When it was dedicated in 1889, the Eiffel Tower's builders intended it as a temporary structure to decorate Paris during the World's Fair and celebrate the 100th anniversary of the French Revolution. At that time, World's Fairs were major international events, bigger even than the Olympics. Officials were ready to demolish it in 1909, but decided to keep it as a radio tower. Today, the Eiffel Tower draws more visitors than any other paid tourist destination on the planet. The most famous landmark in the City of Lights is not the only temporary thing that becomes permanent. In most Illinois divorces, the judge enters temporary orders within a few weeks, or even a few days, after the petition is filed. Although they are meant to be temporary, in many cases, these orders may eventually become permanent.
Either party may request temporary child support and/or temporary spousal maintenance. Many times, these orders are prepared on the basis of affidavits that are submitted along with supporting financial documents, such as paystubs and tax returns. If there is a compelling need, the judge may hold an in-person hearing.
Temporary orders govern custody, visitation, and support matters until the divorce is finalized. Such temporary orders generally also include:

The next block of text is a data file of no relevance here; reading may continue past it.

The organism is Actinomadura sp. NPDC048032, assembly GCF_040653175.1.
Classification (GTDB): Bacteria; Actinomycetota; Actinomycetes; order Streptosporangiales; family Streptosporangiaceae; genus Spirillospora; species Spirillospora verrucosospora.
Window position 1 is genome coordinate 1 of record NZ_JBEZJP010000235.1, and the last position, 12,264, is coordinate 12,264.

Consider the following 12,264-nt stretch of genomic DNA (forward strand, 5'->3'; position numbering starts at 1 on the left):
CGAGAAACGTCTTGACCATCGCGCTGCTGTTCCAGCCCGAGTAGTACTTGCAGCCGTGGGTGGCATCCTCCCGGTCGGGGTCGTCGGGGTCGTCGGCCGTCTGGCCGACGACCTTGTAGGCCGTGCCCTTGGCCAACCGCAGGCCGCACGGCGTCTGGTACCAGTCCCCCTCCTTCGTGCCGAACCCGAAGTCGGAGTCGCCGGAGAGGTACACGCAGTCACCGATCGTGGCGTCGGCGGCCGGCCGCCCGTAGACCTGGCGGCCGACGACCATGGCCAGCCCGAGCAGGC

- Financial Restraining Order: Parties are prohibited from transferring or spending money in anything other than the usual course of business, normal living expenses, and attorneys' fees payments.
- Personal Restraining Order: Children may not leave the county or the state for any purpose or for any length of time, absent extraordinary circumstances and the judge's written permission.
- Case-Specific Orders: For example, when there are allegations of domestic violence, the judge may order parties to attend counselling or surrender any dangerous weapons in their possession.
If there is evidence that “irreparable injury will result to the moving party,” orders may be entered without hearings. Temporary orders are always subject to modification and, in many cases, are appealable.
Temporary orders often become permanent because judges generally favor the status quo, and are reluctant to upset it unless there is a compelling reason to do so. Additionally, the same judge that enters or approves the temporary orders is often the one that will approve the final decree, and no one likes to admit that they made a mistake.
That being said, the temporary orders are not set in stone. In many cases, information comes to light during discovery that radically alters the situation or a social investigator unearths evidence that pertains to the best interest of the children. Moreover, the judge almost always accepts whatever agreement the spouses reach, even if it alters provisions in the temporary orders.
Events transpire quickly in divorce proceedings, so it is important to put an experienced Naperville family law attorney on your side as soon as possible. Contact us today for prompt assistance.